1. Haligonians know how to have a good time
Green, walkable and easy to cycle around, with a low-rise, small-town feel, Halifax is beginning to s, drawn by cheap rents and a growing reputation for its tech start-up scene. Combined with a burgeoning student population – the city has no fewer than six universities (the most prestigious, Dalhousie, is celebrating its ) – Nova Scotia’s Celtic roots and the best music scene in the east, and you have a recipe for a lively night out.
Nowhere is this more evident than in the city’s drinking culture, as a night in the buzzing pubs of the will prove: if you haven’t ended up with a 3am donair on Pizza Corner then you haven’t been to Halifax. And while the city narrowly loses out to St John’s, Newfoundland, for the boozy title of most pubs per capita, it’s the only one in Canada where even the lampposts are drunk: down on the waterfront, a pair of , entitled Fountain and Get Drunk, Fall Down, nod to one of the city’s favourite pastimes.
View of Halifax © Maurizio De Mattei/Shutterstock
2. Water, water everywhere … and an inspirational commute
With the deep blue of the Atlantic visible from almost every vantage point, Halifax is not a city for aquaphobics. Two days closer to Europe by ship than any other North American port, the city came to prominence by virtue of having the second deepest natural harbour in the world. And like all the friendliest metropolises, from Sydney to Liverpool, its deep-rooted seafaring history defines its identity.
Waste no time in filling your lungs with the fresh, salty air of the breezy waterfront Boardwalk, a pretty 3km stroll peppered with attractions like the , where the Titanic exhibition is invariably swollen – apparently without irony – with cruise ship passengers wandering in from the nearby terminal.
Midway along the Boardwalk is the ferry port for leafy Dartmouth, Halifax’s blue-collar sister town: with its superb panoramic views of the city’s waterfront, the zippy commuter crossing is the best-value Can$2.50 you’ll spend in town. Right above the ferry terminal, ’s open terrace is the ideal place to survey the scene at sunset – though you might also make time for a quick tour of Dartmouth’s infectiously cheery Happy Face Museum.
Halifax harbour © Daniel Huebner/Shutterstock
3. There’s a museum celebrating immigration
For decades in the last century, Halifax’s Pier 21 was Canada’s principal arrival point: between 1928 and 1971, by which time air travel had taken over, almost a million incomers were processed through its immigration facility. Numbers peaked after World War II when millions of refugees fled persecution and devastation across Europe.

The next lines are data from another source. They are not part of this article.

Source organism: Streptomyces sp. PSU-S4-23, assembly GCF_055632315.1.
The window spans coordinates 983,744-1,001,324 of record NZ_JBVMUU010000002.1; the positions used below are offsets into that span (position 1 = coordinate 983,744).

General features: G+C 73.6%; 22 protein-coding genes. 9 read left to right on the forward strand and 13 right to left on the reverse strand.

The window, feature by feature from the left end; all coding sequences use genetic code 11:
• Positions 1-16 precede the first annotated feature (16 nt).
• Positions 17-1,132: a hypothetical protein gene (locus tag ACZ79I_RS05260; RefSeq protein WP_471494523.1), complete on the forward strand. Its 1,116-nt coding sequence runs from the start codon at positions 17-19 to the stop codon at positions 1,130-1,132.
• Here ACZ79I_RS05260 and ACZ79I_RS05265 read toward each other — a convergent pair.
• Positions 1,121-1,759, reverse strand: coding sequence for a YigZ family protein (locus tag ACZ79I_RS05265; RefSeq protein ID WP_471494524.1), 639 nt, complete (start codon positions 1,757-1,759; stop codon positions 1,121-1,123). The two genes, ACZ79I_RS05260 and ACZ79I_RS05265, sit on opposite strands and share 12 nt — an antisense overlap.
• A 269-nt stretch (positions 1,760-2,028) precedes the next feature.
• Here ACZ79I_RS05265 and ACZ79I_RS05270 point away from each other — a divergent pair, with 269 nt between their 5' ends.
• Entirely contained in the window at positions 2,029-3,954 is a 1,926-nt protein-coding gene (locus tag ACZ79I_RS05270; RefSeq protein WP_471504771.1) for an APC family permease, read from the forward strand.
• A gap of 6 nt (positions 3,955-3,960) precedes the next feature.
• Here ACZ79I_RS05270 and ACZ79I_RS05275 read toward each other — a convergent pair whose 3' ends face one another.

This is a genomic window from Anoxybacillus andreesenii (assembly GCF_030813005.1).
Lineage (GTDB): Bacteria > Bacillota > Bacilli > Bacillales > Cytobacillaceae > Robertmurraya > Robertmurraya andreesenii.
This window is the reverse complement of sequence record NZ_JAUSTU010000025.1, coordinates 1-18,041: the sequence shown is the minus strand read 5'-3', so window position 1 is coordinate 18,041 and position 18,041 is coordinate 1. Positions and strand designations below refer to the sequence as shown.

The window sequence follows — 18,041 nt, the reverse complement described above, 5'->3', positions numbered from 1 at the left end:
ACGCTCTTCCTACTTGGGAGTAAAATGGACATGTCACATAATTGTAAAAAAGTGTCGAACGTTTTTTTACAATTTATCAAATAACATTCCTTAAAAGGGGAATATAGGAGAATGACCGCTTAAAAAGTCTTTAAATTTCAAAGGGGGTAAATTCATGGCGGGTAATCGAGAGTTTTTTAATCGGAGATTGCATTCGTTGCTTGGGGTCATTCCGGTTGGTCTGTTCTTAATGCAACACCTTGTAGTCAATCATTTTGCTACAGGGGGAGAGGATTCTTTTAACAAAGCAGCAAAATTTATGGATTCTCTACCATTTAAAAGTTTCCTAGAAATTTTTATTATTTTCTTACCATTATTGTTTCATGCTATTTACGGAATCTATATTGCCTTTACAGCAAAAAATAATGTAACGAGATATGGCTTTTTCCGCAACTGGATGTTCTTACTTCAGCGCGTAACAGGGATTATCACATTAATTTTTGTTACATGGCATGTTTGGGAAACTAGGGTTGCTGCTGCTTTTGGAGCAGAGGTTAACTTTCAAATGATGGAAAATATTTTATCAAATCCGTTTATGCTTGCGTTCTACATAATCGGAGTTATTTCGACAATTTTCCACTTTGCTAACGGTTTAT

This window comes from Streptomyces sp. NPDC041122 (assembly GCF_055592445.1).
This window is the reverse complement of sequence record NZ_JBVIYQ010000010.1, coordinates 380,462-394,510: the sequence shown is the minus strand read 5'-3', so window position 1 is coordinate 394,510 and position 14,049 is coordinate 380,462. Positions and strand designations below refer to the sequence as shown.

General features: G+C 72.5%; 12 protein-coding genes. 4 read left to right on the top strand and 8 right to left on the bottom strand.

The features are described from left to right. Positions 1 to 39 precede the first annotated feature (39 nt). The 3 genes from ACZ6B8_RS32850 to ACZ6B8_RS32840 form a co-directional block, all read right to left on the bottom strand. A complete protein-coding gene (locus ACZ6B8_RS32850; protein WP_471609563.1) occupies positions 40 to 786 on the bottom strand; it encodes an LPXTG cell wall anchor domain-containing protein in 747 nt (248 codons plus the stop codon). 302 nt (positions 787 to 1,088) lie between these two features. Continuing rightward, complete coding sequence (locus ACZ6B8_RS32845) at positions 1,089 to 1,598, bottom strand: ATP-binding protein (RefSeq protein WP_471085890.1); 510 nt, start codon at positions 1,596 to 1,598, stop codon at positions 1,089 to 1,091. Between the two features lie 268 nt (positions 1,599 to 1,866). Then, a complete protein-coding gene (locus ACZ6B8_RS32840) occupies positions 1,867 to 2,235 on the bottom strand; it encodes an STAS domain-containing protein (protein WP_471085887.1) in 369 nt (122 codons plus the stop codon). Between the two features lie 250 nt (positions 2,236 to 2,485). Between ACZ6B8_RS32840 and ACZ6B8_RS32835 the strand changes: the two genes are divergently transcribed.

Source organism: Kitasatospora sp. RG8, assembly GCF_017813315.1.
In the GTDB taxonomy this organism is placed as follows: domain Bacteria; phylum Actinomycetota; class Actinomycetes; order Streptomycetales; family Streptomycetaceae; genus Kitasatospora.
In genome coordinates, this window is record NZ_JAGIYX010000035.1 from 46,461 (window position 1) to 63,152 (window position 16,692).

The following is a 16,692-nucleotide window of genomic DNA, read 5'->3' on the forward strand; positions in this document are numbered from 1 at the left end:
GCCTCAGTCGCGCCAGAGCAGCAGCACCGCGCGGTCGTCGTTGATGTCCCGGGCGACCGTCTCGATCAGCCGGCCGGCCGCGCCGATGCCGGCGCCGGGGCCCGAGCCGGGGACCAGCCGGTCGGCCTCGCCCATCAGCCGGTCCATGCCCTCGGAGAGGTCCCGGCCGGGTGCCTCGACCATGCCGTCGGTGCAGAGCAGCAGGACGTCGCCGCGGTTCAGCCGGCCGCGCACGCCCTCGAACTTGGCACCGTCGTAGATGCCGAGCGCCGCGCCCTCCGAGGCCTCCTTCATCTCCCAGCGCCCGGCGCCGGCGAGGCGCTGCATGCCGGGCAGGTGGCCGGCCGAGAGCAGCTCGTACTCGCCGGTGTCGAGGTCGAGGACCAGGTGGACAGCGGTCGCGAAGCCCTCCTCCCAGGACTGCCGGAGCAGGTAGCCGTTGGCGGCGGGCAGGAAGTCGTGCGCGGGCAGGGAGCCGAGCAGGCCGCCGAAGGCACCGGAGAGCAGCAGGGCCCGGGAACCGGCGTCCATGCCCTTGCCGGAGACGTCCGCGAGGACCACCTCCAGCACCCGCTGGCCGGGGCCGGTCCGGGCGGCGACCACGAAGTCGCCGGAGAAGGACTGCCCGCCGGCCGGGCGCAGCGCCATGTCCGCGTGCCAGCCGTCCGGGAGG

The evocative, heart-stirring Museum of Immigration, Canada’s first national museum outside the capital (now joined by Winnipeg’s equally inspirational ) recalls the immigrant experience with honesty and candour, not shying away from Canada’s previously racist and discriminatory policies and – in typically Haligonian style – celebrating the contribution newcomers have made across the country. A guided tour is illuminating: almost everyone in Halifax has a story about a relative who came through Pier 21, and chances are one or two of your fellow visitors will also have some interesting tales to share.
Pier 21 © EPG_EuroPhotoGraphics/Shutterstock
4. Halifax is Canada’s newest dining destination
Fat, juicy Digby scallops, gargantuan lobsters, hearty chowders brimming with clams and shrimp – Nova Scotia has always been prized for its bountiful seafood, and these days Halifax displays its wares to visitors with pride.
Any foodie exploration should start at the Seaport Farmers’ Market, on the waterfront, where local fruit and veg sellers rub shoulders with artisanal producers and street food stalls offering everything from generous lobster rolls to huge steam buns and spicy East African curries; grab a bite and scurry upstairs to the rooftop deck to take in the ocean views (or gawp into a cabin window if a cruise liner’s in town).
Innovative new restaurant openings are commonplace these days. Head to laidback in the villagey North End for weekend brunch or cocktails, while nautical-themed is the place to go for serious seafood. Superb local produce lends itself perfectly to tapas and pinxtos at Spanish-influenced while creative chefs blend local know-how with international influences at (Southeast Asian) and deservedly popular, Italian-slanting along the waterfront.
Lobsters © Linus Strandholm/Shutterstock